convolution sum

Discussion in 'Homework Help' started by jut, Sep 20, 2009.

  1. jut

    Thread Starter Senior Member

    Aug 25, 2007
    224
    2
    Find the convolution of x(n) and h(n).
    x(n) = (-1/2)^n u(n-4)
    h(n) = 4^n u(2-n)

    where u(n)=\begin{cases}1,n\geq0\\0,n<0\end{cases}

    where the convolution is y(n)=x(n)\ast y(n)=\sum_{k=-\infty}^{\infty}x(k)h(n-k)
    note the \ast symbol is not multiply, it is the convolution operator. Also y(n) is causal, which means y(n) is only defined for n\geq 0, where n=0,1,2,3....

    Now,
    x(k) = (-1/2)^k u(k-4)
    h(k) = 4^{n-k} u(2-n+k)

    Plugging in,
    x(n)\ast y(n)=\sum_{k=-\infty}^{\infty} (-1/2)^k u(k-4) 4^{n-k} u(2-n+k)


    Simplifying,
    x(n)\ast y(n)=4^n\sum_{k=-\infty}^{\infty}(-1/2)^k 4^{-k} u(k-4) u(2-n+k)

    The argument passed into the unit step must be \geq 1 or else the value of the unit step function is 0. So if I need to change my limits of summation so that the two unit step functions resolve to 1. That is,

    if k-4\geq 0 then u(k-4)=1.
    if k+2-n\geq 0 then u(k+2-n)=1.

    So the limits on k would be,
    if k\geq 4
    if k\geq n-2

    I am bamboozled by the two lower limits on k. How can I do a summation with two lower limits? Would the summation diverge?
     
    Last edited: Sep 20, 2009
  2. steinar96

    Active Member

    Apr 18, 2009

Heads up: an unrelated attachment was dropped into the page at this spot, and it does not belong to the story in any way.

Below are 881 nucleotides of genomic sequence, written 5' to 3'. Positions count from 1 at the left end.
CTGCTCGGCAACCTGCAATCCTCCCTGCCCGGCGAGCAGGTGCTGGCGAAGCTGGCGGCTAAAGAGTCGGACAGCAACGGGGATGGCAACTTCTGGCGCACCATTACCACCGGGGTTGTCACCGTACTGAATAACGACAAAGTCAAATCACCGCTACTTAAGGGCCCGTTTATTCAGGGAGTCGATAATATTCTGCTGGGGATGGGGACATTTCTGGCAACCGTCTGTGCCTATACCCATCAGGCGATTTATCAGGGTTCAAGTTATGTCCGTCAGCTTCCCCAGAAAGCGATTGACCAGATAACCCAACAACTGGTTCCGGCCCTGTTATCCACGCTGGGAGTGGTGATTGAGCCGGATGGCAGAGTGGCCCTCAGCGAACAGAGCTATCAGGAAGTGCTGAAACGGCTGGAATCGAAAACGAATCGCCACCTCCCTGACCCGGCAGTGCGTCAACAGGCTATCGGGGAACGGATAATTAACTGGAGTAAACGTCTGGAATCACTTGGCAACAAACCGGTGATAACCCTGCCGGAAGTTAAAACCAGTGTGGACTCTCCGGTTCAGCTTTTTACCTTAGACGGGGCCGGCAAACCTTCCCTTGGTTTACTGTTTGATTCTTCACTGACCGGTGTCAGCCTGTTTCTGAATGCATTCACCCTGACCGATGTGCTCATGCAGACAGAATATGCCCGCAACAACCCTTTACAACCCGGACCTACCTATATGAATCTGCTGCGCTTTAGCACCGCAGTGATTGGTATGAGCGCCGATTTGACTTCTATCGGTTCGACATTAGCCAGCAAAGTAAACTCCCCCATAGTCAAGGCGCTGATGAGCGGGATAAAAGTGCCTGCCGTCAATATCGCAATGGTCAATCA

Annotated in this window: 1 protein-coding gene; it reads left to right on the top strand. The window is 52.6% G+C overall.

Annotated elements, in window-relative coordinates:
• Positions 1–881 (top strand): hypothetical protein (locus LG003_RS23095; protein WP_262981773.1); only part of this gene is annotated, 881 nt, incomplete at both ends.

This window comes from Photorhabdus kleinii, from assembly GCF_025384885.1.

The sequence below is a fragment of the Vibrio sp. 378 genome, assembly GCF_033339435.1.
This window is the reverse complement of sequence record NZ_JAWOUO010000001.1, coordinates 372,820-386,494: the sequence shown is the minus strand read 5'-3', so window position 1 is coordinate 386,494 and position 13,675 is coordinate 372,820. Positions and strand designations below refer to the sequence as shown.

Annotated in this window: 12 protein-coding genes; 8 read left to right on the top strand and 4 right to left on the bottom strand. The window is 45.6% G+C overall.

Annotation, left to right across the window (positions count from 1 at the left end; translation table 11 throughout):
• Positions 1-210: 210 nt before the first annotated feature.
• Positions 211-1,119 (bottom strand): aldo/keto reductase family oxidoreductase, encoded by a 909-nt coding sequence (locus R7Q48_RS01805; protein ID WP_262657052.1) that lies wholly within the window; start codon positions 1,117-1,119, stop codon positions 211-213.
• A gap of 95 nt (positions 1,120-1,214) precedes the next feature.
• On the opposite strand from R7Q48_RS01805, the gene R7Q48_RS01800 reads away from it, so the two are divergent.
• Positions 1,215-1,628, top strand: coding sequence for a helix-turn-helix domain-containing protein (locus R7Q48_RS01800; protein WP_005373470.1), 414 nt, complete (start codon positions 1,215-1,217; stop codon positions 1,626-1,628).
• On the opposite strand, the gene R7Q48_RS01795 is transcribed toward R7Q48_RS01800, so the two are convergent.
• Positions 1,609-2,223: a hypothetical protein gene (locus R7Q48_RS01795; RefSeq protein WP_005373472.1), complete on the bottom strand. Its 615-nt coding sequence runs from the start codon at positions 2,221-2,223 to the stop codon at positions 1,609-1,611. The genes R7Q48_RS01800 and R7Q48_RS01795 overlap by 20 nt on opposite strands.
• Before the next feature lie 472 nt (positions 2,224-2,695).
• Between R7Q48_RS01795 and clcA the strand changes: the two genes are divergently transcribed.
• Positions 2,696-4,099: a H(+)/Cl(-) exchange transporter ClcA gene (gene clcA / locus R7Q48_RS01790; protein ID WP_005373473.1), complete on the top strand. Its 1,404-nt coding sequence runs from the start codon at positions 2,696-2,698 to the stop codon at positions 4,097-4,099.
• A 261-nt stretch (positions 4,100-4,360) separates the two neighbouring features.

239
    4
    Signals and systems eh. Chapter 2 proplem :p. Funny thing is i got stuck on the same thing yesterday. The summation limits change with each n chosen which makes calculating the summation to a closed form a bit more tedious.

    Most likely it needs to be solved by looking at different scenarios when you plug in different "ranges" of n.
    K needs to be larger or equal to 4 so that u[k-4] be nonzero. From this we could say that we could start summing from k = 4.

    however let's say we have y[7]. Which means that u[2-n+k] won't be nonzero till k = 5.
    So with increasing n we can't start summing till k = n-2.

    So for n between 0 and 5 you can start summing from k = 4. While for n >= 6 you have to begin the summation at K = n-2.
     
  3. jut

    Thread Starter Senior Member

    Aug 25, 2007
    224
    2
    Hi, thanks for the reply.

    I was able to solve it shortly after posting. It's like you said, the limits depend on values of n. So the ultimate solution is piecewise.
     
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